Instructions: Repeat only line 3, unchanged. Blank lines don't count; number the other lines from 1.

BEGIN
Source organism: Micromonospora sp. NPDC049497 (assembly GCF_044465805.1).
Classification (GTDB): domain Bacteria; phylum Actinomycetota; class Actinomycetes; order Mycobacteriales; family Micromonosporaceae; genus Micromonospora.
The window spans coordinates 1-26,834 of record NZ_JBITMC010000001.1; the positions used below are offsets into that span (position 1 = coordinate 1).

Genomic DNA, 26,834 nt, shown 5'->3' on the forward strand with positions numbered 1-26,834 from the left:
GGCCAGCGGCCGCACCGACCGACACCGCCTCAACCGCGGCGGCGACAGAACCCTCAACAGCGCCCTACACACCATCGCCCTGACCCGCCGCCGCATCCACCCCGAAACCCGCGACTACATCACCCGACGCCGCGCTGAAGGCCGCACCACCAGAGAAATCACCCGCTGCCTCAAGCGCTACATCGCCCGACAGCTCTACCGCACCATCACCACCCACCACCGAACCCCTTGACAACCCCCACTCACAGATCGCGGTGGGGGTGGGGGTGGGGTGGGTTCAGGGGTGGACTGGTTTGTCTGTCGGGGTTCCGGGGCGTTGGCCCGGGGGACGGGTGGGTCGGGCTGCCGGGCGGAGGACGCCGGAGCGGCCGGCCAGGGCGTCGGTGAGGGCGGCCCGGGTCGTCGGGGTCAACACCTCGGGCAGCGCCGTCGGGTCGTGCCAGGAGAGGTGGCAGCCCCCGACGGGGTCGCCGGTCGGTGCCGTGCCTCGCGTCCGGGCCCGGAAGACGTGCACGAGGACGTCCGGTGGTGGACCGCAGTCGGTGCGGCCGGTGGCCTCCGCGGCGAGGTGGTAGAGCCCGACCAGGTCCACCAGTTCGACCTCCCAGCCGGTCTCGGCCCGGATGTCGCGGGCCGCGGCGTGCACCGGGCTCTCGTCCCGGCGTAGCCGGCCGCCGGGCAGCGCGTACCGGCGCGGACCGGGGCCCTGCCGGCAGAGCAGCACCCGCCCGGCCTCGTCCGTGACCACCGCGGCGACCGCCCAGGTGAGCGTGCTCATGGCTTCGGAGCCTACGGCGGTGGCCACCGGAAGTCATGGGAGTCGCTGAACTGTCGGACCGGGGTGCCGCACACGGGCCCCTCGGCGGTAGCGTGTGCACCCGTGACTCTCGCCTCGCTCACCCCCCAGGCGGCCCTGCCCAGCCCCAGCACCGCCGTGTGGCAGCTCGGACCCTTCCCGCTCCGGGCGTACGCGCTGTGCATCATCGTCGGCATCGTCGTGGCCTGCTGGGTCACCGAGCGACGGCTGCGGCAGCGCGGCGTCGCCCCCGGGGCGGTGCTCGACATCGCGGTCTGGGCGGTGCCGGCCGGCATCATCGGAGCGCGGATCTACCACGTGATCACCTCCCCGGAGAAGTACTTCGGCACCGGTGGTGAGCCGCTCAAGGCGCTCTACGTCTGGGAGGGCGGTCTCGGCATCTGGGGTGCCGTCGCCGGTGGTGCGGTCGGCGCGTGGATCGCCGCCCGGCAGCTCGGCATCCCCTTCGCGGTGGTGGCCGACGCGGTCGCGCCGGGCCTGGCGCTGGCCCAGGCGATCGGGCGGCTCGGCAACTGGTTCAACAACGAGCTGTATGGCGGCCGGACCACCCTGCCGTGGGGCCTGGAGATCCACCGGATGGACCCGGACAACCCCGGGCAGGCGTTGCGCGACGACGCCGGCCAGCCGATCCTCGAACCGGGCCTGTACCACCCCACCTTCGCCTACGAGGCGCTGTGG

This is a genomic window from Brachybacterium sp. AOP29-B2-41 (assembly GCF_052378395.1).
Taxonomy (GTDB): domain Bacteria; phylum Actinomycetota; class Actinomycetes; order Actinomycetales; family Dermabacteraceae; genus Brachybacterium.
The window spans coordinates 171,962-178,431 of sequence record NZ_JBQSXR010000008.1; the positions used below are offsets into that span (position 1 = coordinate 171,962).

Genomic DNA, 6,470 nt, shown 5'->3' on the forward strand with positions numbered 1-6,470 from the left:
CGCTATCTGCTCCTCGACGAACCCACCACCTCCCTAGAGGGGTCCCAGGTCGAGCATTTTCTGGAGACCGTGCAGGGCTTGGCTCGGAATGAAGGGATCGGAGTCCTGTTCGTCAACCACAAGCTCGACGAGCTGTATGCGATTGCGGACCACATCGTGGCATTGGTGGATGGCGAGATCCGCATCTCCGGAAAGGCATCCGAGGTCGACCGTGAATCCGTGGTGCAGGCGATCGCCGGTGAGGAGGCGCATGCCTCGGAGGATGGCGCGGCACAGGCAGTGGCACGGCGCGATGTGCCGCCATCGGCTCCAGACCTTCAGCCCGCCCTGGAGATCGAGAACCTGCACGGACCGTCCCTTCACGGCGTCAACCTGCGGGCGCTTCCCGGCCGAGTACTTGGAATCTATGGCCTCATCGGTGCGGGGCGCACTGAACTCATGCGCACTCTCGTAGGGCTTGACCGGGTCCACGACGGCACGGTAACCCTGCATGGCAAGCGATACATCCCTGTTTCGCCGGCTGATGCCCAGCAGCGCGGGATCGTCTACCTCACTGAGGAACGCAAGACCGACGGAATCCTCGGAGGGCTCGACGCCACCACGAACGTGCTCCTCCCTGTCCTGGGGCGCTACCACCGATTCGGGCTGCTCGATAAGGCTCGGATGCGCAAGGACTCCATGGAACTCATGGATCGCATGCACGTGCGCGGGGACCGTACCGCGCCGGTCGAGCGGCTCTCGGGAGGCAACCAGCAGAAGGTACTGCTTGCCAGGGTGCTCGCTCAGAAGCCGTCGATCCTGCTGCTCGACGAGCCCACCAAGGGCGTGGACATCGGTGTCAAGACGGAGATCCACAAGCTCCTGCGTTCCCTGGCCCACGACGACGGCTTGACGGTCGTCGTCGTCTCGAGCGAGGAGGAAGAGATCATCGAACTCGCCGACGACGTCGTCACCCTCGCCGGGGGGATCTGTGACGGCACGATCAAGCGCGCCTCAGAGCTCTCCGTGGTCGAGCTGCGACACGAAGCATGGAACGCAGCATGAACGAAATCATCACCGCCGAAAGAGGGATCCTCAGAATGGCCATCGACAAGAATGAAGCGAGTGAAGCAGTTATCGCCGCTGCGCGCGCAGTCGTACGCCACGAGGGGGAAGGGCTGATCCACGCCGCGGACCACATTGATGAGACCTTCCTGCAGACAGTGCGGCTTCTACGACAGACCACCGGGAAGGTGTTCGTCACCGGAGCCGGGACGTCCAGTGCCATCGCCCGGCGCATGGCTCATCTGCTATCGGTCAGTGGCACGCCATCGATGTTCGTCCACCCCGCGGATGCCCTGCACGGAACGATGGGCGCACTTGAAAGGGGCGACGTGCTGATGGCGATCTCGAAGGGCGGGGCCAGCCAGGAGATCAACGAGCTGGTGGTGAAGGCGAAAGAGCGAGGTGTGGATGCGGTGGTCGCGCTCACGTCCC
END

The window spans coordinates 1-26,834 of record NZ_JBITMC010000001.1; the positions used below are offsets into that span (position 1 = coordinate 1).